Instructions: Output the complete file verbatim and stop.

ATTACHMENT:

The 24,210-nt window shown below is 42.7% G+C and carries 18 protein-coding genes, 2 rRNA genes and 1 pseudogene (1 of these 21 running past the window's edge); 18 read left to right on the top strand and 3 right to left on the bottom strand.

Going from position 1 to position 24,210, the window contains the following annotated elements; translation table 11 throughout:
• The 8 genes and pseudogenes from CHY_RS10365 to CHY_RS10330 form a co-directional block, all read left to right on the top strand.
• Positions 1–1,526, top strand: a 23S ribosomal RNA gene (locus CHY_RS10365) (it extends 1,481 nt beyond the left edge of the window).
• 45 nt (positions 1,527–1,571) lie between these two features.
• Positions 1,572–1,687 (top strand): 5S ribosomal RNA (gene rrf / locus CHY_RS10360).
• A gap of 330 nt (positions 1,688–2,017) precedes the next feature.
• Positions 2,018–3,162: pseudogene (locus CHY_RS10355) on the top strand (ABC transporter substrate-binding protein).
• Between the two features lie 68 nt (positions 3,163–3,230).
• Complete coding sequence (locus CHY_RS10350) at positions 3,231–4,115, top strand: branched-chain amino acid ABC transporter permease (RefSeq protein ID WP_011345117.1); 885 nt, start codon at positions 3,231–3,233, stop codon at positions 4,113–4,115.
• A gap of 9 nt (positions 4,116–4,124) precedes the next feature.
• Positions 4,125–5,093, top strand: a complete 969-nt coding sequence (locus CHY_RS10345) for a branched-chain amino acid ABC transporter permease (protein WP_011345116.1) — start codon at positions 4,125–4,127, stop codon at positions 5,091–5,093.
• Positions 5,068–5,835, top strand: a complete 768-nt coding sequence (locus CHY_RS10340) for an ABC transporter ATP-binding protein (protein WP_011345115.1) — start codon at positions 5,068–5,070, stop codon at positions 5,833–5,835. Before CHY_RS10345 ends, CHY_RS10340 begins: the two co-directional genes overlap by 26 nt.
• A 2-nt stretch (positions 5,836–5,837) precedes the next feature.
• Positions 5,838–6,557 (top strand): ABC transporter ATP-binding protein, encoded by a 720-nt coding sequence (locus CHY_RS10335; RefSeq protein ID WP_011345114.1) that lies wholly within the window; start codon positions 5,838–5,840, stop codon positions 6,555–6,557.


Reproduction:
The 24,210-nt window shown below is 42.7% G+C and carries 18 protein-coding genes, 2 rRNA genes and 1 pseudogene (1 of these 21 running past the window's edge); 18 read left to right on the top strand and 3 right to left on the bottom strand.

Going from position 1 to position 24,210, the window contains the following annotated elements; translation table 11 throughout:
• The 8 genes and pseudogenes from CHY_RS10365 to CHY_RS10330 form a co-directional block, all read left to right on the top strand.
• Positions 1–1,526, top strand: a 23S ribosomal RNA gene (locus CHY_RS10365) (it extends 1,481 nt beyond the left edge of the window).
• 45 nt (positions 1,527–1,571) lie between these two features.
• Positions 1,572–1,687 (top strand): 5S ribosomal RNA (gene rrf / locus CHY_RS10360).
• A gap of 330 nt (positions 1,688–2,017) precedes the next feature.
• Positions 2,018–3,162: pseudogene (locus CHY_RS10355) on the top strand (ABC transporter substrate-binding protein).
• Between the two features lie 68 nt (positions 3,163–3,230).
• Complete coding sequence (locus CHY_RS10350) at positions 3,231–4,115, top strand: branched-chain amino acid ABC transporter permease (RefSeq protein ID WP_011345117.1); 885 nt, start codon at positions 3,231–3,233, stop codon at positions 4,113–4,115.
• A gap of 9 nt (positions 4,116–4,124) precedes the next feature.
• Positions 4,125–5,093, top strand: a complete 969-nt coding sequence (locus CHY_RS10345) for a branched-chain amino acid ABC transporter permease (protein WP_011345116.1) — start codon at positions 4,125–4,127, stop codon at positions 5,091–5,093.
• Positions 5,068–5,835, top strand: a complete 768-nt coding sequence (locus CHY_RS10340) for an ABC transporter ATP-binding protein (protein WP_011345115.1) — start codon at positions 5,068–5,070, stop codon at positions 5,833–5,835. Before CHY_RS10345 ends, CHY_RS10340 begins: the two co-directional genes overlap by 26 nt.
• A 2-nt stretch (positions 5,836–5,837) precedes the next feature.
• Positions 5,838–6,557 (top strand): ABC transporter ATP-binding protein, encoded by a 720-nt coding sequence (locus CHY_RS10335; RefSeq protein ID WP_011345114.1) that lies wholly within the window; start codon positions 5,838–5,840, stop codon positions 6,555–6,557.